Leistikow: A frustrating night for Lisa Bluder, Iowa women's basketball in Ames

Chad Leistikow
Hawk Central

AMES — Iowa women’s basketball coach Lisa Bluder is rarely afraid to tell things how she sees them. She opened her news conference after the Hawkeyes’ first loss to Iowa State in six years with some frustration.

“When you don’t shoot free throws, it’s hard to win a game,” Bluder said after Wednesday’s 77-70 setback before a terrific crowd at Hilton Coliseum. “We only shoot six. They shoot 22. I felt like we should’ve been shooting a lot more.

“When you give up 16 (more) free throws to a really good basketball team, it’s hard to win.”

As Bluder sized up the stat sheet, she saw that her two star players — Monika Czinano and Caitlin Clark — were 5-for-5 from the line. The rest of the Iowa team was 0-for-1.

The last time Iowa shot fewer than six free throws in a game? A Nov. 24, 2018 loss to Florida State in which Iowa shot 3-for-4.

“I think we drew a lot of fouls that weren’t called. I thought (Czinano) got beat up like crazy,” Bluder said. “And they have 15 fouls to give with three posts. They were willing to use them. But you’ve got to call them to use them.”

Iowa guard Caitlin Clark appeals for a foul call during the Hawkeyes' 77-70 loss to Iowa State.

Coaches always want to more foul calls, of course. And they know that foul disparities can sometimes be the plight of road teams in a hostile environment. Iowa State was whistled for 12 fouls to Iowa’s 20.

“It was pretty physical. I thought I got pretty beat up. I thought Monika got a lot of contact as well,” said Clark, who was 10-for-26 from the field and committed six turnovers. “It’s not anything you don’t see in the Big Ten. It’s something we’re used to.”

The Cyclones (9-1) snapped their five-game series losing streak by being aggressive. They hustled for a lot of early loose balls to set the tone and led for more than 30 minutes. They finished with a 44-39 rebounding edge, too. Seeing the Hawkeyes (5-2) look a step slow brought up another question.

Is Iowa still feeling the effects of its COVID-19 pause?

First things first, Bluder wasn’t using the Hawkeyes’ positive COVID-19 tests in November — which essentially shut down team activities for nearly two weeks — as an excuse.

“I’m not going to sit here and say that’s why we lost this game. Does it have an impact when kids have COVID? I think it does,” Bluder said. “I think it’s hard to battle back from that. But Iowa State played great tonight. They played really, really well. So be it.”

But the Hawkeyes obviously weren’t their high-scoring, efficient selves on Wednesday. They shot 40.6% from the floor, couldn’t string much together and faded late. They made just 6 of 19 fourth-quarter shots.

Before the pause, Iowa was ranked No. 9 in the country with a 4-0 record, averaging 88.3 points and outscoring opponents by 30.3 per game.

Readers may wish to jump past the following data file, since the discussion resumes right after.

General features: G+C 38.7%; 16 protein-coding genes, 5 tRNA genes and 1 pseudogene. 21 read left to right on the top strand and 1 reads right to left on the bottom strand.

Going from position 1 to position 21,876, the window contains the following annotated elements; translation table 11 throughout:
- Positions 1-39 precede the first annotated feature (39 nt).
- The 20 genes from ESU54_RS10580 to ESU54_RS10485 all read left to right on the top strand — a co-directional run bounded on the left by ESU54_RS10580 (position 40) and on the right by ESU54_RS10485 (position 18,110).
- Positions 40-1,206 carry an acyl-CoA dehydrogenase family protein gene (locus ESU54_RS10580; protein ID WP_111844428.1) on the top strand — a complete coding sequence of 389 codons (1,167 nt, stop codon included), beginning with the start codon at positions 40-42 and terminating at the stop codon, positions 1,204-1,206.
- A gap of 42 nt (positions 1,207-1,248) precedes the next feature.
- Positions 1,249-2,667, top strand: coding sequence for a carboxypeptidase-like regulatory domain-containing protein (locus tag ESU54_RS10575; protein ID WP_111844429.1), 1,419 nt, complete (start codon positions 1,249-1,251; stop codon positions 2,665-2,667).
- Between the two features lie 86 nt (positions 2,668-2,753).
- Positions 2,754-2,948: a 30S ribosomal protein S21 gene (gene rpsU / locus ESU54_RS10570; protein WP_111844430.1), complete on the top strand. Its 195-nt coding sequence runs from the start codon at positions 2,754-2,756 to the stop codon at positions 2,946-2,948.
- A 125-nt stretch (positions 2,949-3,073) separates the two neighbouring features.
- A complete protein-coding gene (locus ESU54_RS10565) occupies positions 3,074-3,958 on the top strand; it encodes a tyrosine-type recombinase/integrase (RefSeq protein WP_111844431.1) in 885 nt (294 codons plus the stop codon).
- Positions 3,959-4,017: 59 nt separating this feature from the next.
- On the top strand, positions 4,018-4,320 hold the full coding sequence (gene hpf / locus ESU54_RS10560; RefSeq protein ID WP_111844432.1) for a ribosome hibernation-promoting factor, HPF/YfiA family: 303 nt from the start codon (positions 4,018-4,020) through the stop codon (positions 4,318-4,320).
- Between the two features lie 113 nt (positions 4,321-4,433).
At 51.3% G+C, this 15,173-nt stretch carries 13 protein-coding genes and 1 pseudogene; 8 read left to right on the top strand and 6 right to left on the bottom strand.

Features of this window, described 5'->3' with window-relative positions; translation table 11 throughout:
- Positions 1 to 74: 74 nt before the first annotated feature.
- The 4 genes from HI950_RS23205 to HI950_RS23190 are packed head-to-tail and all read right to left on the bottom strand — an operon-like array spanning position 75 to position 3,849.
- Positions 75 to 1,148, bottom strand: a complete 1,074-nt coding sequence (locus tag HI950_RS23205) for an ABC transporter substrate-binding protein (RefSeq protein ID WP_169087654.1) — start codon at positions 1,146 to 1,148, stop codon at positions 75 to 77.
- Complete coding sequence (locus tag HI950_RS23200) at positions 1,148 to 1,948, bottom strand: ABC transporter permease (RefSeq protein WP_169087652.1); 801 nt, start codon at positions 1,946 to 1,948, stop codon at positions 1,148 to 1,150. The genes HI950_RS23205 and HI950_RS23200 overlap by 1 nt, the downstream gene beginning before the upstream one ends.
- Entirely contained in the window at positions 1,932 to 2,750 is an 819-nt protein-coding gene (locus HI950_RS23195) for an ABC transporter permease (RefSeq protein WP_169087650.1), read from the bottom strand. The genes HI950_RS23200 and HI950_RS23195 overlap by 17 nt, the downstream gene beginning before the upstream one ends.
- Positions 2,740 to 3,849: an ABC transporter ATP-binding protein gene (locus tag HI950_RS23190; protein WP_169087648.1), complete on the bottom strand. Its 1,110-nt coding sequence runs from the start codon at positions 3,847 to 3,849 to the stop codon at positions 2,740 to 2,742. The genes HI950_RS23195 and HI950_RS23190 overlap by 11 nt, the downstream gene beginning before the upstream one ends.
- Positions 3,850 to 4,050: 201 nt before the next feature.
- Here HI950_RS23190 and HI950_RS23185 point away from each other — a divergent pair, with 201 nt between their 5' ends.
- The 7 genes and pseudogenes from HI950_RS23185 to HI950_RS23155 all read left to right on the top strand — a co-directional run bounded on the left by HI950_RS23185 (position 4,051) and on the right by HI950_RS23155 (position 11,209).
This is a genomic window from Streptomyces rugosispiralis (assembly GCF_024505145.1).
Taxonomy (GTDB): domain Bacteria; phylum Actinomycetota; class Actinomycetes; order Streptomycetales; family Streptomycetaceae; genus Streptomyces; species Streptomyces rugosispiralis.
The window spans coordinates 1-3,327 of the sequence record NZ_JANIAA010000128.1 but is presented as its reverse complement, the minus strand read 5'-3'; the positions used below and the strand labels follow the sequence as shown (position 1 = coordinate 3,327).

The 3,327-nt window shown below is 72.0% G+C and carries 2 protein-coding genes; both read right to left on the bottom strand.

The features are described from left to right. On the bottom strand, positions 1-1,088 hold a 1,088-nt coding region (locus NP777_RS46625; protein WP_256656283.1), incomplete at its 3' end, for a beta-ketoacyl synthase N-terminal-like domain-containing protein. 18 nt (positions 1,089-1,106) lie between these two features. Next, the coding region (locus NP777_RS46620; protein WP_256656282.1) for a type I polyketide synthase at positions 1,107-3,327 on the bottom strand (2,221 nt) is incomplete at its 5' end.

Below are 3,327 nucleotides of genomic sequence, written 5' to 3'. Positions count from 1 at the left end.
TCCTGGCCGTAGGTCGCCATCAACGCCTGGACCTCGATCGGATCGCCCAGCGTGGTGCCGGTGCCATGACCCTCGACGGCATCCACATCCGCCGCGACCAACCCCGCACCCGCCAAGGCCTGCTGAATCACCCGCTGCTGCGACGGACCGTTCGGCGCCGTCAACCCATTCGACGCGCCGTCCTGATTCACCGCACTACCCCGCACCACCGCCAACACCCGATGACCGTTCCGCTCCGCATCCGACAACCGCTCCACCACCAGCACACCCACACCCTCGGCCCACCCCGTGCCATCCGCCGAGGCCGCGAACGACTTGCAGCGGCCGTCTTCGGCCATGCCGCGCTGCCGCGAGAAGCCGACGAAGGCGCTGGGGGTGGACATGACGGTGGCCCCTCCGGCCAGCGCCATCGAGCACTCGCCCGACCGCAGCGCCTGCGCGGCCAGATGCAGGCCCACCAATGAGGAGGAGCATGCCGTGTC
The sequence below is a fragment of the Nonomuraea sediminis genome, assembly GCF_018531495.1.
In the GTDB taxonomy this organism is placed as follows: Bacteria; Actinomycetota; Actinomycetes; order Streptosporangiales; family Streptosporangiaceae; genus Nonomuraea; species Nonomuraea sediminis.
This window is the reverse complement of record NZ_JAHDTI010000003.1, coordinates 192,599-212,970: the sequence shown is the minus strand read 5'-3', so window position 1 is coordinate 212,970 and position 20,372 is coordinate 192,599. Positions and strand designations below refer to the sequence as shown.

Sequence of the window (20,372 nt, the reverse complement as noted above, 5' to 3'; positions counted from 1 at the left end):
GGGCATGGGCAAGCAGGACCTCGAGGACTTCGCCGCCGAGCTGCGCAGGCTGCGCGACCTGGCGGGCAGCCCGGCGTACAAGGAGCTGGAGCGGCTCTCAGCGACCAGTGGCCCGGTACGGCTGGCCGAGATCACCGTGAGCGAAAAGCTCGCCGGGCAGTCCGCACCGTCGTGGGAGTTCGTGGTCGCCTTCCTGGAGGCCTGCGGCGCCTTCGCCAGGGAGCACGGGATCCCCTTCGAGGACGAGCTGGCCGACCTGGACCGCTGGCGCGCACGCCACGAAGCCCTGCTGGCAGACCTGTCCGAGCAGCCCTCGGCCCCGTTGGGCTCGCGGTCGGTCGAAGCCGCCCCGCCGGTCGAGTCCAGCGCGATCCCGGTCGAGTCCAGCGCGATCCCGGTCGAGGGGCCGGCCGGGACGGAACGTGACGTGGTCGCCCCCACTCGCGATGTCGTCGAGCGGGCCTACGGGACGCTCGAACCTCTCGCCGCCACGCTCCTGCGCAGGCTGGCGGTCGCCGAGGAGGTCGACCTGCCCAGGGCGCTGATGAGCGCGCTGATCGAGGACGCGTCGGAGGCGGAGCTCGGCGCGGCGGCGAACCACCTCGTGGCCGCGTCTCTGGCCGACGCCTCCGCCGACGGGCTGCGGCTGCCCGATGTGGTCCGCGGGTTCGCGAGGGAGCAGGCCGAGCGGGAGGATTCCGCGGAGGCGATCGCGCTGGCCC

In the three games since the pause, Iowa is 1-2 with an ugly loss at Duke; one OK half and one great second half against Michigan State; and Wednesday’s loss in Ames.

Bluder said canceling three games — one against Drake and two neutral-site matchups in Cancun — was a bigger loss than just the time off.

“We only had six games coming in here. And you learn a lot from those games,” Bluder said. “Two of those games would’ve been played away from Carver-Hawkeye Arena, which would’ve been great for us.”

Iowa can look to last season's NCAA men’s champion to find a team that found COVID-19 adversity and eventually overcame it.

After Baylor was steamrolling the competition into February of 2021, it had to pause basketball activities and had a full three weeks between games. In its first game back, Baylor struggled to beat last-in-the-Big 12 Iowa State at home then got beaten soundly at Kansas. The Bears needed time to get their legs back. Once they got back into the flow, they were dynamic.

That's not to say Iowa will be fine and win a national championship. But recovering is going to take time. And it’s frustrating to Bluder that Iowa plays only two games over the next three weeks and none until Dec. 18 against Central Florida.

“I don’t think we’re running our offense. We were doing really well, and then we have three games and now another big break,” Bluder said. “We need to get some consistency. We need to play some games.”

Hat tip to the atmosphere, buzz at Hilton Coliseum.

The crowd was terrific in a top-15 matchup. Two Iowa City natives delivered double-doubles for Bill Fennelly's Iowa State team. Ashley Joens had 26 points, 11 rebounds and six assists in 40 minutes; Aubrey Joens had 12 points and 11 rebounds in 39:28. They gave it their all.

Clark, on Iowa’s side, played 39:45 and delivered some highlight-reel 3-pointers, including one from about 30 feet toward the Iowa State student section. She finished with 26 points, seven rebounds and three assists.

Last year's thriller in Iowa City, won by Iowa with a 17-point comeback, didn't have in-person fans (beyond family) in attendance at Carver-Hawkeye Arena. It was good to see these two terrific teams with two legendary coaches go toe to toe, with fans roaring at their every move for two hours.

“To have a crowd like that, to have a student section like that, I love to see that. Good for them,” Clark said. “I’m glad these fans came out and watched two quality teams. I think that’s just great for women’s basketball and the state of Iowa.”

Hawkeyes columnist Chad Leistikow has covered sports for 27 years with The Des Moines Register, USA TODAY and Iowa City Press-Citizen. Follow @ChadLeistikow on Twitter.